GOOD: The Midseason Is No Longer Replacement Time
Once upon a time, when a show was held for midseason, the reason was that it was considered inferior to those on the fall schedule—and so midseason shows only existed to fill in gaps left by shows that faltered. But Fox took the lead with a strong midseason based around American Idol, and now we have new high-profile and promising shows to look forward to all season long. Among the new and returning shows held for 2012 are Awake, One Tree Hill, The 2-2, 30 Rock, Alcatraz, Touch, Apartment 23, The River, Scandal, and Good Christian Belles.
BAD: TV, White as the Driven Snow
Though activist groups rightfully complain every season, white people still rule television. Networks promise to improve the spectrum of the stars of their shows; it never happens. This season boasts 39 new shows by our quick count, and guess how many feature a major lead who isn't the color of Barbie (before she diversified)? If you're trying to think of a show besides Shonda Rhimes' Scandal (starring Kerry Washington, who is African-American—as is Rhimes), or Alcatraz (starring Cuban-Chilean Jorge Garcia as one of the primaries in what is actually an ensemble cast), don't bother. By our count, it's just those two. And with period pieces Pan Am and The Playboy Club set in the 1960s, we worry about how minorities will be represented in those shows. Where's Outsourced when you need it?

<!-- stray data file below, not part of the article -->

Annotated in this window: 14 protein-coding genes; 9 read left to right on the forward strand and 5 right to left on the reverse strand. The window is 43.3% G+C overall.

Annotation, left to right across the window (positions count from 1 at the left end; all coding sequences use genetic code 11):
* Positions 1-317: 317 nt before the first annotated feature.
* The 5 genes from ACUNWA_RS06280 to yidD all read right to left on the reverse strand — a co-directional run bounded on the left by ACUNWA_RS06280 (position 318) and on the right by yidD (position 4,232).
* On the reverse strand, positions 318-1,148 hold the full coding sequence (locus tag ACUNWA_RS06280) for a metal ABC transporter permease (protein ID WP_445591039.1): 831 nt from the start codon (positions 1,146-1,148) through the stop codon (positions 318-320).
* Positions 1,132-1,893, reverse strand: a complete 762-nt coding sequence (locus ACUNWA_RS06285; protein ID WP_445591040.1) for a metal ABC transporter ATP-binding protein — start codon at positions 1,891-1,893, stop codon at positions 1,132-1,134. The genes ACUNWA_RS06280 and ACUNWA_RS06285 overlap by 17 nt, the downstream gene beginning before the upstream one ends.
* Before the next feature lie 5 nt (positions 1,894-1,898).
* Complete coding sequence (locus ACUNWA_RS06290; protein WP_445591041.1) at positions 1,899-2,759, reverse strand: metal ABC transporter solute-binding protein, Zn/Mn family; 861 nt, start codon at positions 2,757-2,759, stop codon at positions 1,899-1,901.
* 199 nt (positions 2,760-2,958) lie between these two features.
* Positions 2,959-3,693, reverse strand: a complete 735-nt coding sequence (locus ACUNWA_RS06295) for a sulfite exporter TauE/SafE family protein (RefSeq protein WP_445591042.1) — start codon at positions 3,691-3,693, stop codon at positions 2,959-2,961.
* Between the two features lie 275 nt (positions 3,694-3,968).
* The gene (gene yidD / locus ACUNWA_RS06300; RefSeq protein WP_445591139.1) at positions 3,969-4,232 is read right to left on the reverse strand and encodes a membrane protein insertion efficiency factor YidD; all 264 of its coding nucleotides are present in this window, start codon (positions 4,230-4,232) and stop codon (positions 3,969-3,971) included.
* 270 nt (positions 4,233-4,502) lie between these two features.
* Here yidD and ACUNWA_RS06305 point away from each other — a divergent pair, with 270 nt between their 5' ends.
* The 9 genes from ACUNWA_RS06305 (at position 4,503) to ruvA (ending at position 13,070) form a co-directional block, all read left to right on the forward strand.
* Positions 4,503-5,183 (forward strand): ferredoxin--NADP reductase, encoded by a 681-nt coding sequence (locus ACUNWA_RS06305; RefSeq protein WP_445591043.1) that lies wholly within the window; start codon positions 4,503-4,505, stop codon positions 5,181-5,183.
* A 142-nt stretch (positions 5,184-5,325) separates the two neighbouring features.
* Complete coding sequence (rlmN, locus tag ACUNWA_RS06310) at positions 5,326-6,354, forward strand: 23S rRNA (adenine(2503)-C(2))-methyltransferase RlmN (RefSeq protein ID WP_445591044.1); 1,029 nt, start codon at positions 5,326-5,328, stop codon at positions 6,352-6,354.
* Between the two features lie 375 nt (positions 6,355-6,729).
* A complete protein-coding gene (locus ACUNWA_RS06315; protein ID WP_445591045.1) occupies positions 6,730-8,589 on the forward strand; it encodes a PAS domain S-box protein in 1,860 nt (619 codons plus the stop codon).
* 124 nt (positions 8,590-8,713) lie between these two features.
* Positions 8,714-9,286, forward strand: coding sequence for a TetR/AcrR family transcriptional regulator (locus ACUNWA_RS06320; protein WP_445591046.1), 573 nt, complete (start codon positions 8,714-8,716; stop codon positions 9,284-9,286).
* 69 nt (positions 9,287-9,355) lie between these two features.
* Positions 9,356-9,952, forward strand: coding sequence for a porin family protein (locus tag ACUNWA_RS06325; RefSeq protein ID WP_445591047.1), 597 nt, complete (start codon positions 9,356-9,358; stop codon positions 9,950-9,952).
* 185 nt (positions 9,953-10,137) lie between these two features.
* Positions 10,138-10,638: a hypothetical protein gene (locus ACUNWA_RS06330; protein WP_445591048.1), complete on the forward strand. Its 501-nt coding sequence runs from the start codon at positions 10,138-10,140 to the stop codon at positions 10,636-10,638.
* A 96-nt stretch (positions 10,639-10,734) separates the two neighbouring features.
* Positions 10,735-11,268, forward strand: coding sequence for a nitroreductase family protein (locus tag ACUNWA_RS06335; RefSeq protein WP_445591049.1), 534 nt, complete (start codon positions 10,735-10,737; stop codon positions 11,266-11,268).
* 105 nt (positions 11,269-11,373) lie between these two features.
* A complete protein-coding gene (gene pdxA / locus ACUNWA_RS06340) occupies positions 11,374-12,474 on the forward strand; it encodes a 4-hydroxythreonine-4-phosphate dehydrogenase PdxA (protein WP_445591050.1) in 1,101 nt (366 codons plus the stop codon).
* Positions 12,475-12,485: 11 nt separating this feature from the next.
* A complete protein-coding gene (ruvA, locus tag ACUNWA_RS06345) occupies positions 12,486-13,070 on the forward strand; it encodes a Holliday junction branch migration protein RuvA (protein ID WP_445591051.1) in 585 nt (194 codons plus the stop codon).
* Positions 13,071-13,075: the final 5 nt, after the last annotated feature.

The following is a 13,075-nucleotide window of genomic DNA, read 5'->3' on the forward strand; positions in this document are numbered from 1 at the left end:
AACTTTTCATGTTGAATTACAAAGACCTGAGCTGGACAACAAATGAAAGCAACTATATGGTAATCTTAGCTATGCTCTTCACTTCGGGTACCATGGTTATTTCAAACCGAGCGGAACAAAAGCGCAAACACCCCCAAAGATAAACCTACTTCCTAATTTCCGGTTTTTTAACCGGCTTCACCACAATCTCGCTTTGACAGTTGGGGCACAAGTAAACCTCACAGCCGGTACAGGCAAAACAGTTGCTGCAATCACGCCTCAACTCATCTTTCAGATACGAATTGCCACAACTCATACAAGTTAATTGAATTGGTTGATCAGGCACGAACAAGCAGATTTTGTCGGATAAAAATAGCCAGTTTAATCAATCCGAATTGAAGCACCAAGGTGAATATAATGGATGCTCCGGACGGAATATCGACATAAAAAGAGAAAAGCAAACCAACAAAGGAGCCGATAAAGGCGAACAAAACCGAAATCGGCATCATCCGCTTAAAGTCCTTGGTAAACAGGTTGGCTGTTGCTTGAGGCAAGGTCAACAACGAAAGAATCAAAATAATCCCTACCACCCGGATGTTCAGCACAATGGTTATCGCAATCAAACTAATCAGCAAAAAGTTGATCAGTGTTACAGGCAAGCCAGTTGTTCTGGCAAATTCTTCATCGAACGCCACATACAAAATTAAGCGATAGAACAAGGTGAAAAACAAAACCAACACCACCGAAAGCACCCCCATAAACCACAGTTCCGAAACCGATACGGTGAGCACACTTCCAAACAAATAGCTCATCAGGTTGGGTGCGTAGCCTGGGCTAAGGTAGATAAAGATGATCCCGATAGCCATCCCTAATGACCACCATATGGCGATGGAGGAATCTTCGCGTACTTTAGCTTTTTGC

GOOD: Kyle Killen Gets a Second Chance
Awake creator Kyle Killen should by all rights be unemployed. His impressive drama Lone Star garnered early critical acclaim, and its greenlight to series gave us hope that network television could be more than just empty, satiate-the-masses "entertainment." But the show lasted all of two episodes after performing horribly in the ratings, we figured network execs would be scared off by intelligent, thoughtful television. That's why it was such a surprise that NBC went forward with Killen's impressive-looking Awake, a drama about a cop who lives in two realities: one in which his wife died and one in which his son died. We're hoping that Awake gives executives trust in emotional, conceptual dramas. And if it doesn't, then we hope Killen ends up where he belongs: at FX or AMC.
What do you think are the best and worst things about the upcoming TV season?